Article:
Iran has an interesting and often contradictory military history, which often seems to swing between two extremes. On the one hand, Iranian armies have often fallen apart quite unexpectedly despite having an overwhelming advantage over their enemies, such as during Alexander of Macedon’s conquest of the Persian Empire and the Arab conquest. Yet on the other hand, Iran is also the home of military geniuses such as Cyrus the Great and Nader Shah. In the modern era, despite having one of the most capable militaries in the Middle East, no one Iranian military figure has stood out until recently.
Recently, a lot of attention has been drawn to the enormous role played by Iran’s General Qassem Suleimani in advancing Iranian interests during the upheavals of the Middle East of the past few years. Suleimani has been the leader of Iran’s elite Quds Force since 1997, the branch of Iran’s Revolutionary Guard responsible for special missions outside of Iran. He is reported to have once told United States General David Petraeus in 2008 that “you should know that I, Qasem Soleimani, control the policy for Iran with respect to Iraq, Lebanon, Gaza and Afghanistan.” Although the Quds Force has a shady reputation due to its involvement with terrorism, under the leadership of General Suleimani, it has also been very effective in helping fight the Islamic State (IS) and other Sunni forces seeking to overthrow the Syrian and Iraqi governments.
Iran is believed to have gained more influence over Syria and Iraq during the current crisis because the violence in those countries has forced them to turn more closely to Iran. The Quds Force has been especially useful in training ground forces to be effective fighters. Although the Quds Force and General Suleimani usually keep a low profile, this is starting to change. It is now starting to emerge that General Suleimani is a very talented leader and strategist, and that the Iranian government wants to highlight this so as to publicly demonstrate the role it has played in fighting IS.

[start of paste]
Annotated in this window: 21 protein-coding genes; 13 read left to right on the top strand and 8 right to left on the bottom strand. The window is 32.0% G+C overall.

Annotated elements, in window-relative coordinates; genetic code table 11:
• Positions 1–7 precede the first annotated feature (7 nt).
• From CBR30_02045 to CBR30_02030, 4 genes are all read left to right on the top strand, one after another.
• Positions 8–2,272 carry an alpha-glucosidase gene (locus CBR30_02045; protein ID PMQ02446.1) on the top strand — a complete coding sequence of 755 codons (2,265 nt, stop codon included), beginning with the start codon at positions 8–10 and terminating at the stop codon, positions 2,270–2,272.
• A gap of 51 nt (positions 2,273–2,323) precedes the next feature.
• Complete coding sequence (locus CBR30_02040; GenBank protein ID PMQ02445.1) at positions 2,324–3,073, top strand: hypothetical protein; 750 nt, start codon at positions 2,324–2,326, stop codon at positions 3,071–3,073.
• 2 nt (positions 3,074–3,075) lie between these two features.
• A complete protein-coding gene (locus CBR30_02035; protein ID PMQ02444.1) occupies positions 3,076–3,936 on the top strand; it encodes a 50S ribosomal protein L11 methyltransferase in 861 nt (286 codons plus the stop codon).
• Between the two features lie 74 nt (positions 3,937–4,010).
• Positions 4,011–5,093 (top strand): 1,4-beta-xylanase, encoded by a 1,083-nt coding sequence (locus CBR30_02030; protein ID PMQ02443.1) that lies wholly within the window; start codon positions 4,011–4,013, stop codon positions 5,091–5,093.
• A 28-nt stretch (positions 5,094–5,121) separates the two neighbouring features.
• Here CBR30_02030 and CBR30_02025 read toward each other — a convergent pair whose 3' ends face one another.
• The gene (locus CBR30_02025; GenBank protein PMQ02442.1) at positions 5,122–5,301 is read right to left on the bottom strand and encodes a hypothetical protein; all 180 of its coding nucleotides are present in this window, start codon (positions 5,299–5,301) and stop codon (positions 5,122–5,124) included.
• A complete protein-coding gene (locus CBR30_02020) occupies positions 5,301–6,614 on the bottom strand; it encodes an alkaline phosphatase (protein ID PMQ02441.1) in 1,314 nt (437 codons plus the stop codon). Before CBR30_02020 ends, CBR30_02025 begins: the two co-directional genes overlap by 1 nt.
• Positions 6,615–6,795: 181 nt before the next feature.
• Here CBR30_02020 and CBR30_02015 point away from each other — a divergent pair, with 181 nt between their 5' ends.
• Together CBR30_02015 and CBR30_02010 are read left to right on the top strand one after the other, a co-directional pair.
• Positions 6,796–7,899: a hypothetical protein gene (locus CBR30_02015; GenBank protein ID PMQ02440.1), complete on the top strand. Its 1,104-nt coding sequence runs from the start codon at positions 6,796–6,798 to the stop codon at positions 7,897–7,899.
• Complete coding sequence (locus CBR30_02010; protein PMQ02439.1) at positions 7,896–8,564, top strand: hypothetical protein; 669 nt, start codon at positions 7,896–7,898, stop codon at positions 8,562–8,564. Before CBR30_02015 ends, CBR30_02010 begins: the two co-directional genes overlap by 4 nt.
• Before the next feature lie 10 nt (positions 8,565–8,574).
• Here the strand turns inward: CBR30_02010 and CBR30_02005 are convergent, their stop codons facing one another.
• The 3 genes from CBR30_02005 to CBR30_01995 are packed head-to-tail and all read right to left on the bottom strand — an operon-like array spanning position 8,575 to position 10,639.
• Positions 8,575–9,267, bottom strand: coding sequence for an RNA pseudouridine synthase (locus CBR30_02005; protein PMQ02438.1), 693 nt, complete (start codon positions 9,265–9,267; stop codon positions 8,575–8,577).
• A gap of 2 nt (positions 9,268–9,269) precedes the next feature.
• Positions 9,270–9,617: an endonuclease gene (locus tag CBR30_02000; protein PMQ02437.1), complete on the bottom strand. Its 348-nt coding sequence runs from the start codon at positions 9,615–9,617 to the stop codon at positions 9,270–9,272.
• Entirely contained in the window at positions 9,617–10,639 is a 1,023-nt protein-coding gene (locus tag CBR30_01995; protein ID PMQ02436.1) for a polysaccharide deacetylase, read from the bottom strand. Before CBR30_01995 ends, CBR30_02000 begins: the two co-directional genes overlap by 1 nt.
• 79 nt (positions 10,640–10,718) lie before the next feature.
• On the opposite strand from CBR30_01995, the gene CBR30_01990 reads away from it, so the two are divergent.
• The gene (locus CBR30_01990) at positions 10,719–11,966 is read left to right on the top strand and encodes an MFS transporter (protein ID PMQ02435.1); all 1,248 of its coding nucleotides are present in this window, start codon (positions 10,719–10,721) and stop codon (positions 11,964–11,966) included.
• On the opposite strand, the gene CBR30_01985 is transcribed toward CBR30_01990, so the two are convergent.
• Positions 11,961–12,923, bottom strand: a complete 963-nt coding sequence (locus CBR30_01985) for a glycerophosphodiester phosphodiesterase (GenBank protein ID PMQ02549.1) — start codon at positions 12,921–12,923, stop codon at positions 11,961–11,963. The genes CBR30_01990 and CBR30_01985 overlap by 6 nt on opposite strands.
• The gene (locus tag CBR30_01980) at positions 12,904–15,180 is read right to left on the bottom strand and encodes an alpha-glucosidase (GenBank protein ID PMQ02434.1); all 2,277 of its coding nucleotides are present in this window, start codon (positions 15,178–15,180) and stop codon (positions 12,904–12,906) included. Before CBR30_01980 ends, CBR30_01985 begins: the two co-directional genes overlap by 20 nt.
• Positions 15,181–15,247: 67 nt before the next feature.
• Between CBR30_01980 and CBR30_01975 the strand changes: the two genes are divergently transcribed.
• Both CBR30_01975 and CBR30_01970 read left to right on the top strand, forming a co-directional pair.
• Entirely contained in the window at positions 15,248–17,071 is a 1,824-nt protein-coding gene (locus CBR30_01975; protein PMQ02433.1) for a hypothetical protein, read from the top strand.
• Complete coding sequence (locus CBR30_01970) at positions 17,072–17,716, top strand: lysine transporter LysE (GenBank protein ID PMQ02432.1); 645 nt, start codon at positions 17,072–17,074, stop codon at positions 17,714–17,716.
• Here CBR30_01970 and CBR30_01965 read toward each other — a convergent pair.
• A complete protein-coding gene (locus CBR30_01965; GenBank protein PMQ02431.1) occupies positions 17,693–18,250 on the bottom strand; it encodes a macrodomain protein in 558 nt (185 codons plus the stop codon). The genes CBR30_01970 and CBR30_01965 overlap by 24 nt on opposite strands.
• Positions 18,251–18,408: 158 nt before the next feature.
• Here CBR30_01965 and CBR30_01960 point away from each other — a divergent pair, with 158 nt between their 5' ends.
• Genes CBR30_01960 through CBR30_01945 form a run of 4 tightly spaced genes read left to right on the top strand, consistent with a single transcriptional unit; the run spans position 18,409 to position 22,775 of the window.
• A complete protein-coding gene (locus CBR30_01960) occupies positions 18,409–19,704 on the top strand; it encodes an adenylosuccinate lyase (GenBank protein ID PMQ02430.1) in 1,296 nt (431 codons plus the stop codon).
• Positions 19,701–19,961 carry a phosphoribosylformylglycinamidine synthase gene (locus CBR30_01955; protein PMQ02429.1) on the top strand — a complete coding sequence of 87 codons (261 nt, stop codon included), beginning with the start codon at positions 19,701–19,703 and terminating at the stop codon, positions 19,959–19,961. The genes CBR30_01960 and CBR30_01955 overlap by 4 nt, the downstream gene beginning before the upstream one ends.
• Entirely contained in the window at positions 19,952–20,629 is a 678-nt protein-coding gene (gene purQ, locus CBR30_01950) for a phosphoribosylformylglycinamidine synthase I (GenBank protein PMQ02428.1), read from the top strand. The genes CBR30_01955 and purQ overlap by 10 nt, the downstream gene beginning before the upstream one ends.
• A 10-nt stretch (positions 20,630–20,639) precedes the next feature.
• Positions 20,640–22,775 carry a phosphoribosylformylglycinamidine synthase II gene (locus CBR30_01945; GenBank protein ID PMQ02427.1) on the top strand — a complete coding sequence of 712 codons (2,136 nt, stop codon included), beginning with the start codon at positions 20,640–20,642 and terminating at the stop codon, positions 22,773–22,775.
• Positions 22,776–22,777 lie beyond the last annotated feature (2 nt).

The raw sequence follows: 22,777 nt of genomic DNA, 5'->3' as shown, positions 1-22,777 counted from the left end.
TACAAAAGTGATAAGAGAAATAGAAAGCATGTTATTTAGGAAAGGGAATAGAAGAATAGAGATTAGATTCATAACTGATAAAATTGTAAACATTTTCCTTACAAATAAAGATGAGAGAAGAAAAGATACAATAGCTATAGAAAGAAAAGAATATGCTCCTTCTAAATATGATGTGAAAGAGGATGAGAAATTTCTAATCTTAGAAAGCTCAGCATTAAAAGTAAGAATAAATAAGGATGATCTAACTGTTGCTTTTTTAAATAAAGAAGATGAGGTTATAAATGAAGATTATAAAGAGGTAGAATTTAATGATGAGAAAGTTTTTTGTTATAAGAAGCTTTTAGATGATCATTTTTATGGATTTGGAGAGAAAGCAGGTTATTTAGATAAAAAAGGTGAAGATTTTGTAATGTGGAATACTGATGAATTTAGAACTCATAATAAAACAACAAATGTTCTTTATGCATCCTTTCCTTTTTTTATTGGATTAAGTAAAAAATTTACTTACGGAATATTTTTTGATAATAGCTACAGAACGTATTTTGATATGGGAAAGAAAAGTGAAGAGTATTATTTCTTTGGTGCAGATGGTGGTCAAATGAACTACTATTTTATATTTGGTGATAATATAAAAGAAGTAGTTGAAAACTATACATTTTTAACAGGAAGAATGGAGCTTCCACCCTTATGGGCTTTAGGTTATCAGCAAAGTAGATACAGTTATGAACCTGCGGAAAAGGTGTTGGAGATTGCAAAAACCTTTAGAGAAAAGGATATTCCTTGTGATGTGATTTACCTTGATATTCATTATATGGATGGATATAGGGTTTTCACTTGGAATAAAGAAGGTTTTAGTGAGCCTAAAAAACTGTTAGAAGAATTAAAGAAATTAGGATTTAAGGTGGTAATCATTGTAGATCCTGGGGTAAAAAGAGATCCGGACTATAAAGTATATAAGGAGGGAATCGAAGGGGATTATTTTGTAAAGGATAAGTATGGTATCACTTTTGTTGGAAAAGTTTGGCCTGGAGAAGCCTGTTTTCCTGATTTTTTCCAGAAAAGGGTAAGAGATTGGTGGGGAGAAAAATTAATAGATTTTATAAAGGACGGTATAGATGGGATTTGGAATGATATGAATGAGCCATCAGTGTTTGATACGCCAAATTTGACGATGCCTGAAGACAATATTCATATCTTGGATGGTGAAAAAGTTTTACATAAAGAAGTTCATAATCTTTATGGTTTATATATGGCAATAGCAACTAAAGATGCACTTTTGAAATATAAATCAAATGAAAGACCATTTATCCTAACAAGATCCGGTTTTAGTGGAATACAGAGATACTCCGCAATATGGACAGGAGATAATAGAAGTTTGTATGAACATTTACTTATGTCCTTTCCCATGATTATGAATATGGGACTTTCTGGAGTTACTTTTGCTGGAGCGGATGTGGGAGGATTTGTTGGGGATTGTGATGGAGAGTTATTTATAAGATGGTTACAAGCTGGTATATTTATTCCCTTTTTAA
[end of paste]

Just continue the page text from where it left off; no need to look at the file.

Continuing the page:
It is now believed that the Quds Force played an important role in keeping Baghdad from falling to IS forces earlier this year. Even more interestingly, it has now emerged that the Quds Force has been helping non-Shia forces as well, such as the Kurdish Peshmerga of Iraqi Kurdistan. A recent flurry of images shows General Suleimani posing with Peshmerga fighters accompanied by claims that the Quds Force prevented the Iraqi Kurdish capital of Erbil from falling to IS.
All this points to Iran using a mixture of propaganda and actual military help to enhance its influence in the Middle East as well as achieve its strategic goals of defeating radical Sunni forces. It helps that the Quds Force is prepared to go to the front line and personally fight. This helps it direct operations on the ground as well as making them seem brave. It remains to be seen to what extent citizens of other countries will feel grateful to Iran for its help in the future. It would also be interesting to see if General Suleimani translates his newfound fame, with more attention being heaped upon him than any other individual military figure in Iran, into a political career. Given his interest in Iranian strategy, this may not be so far-fetched.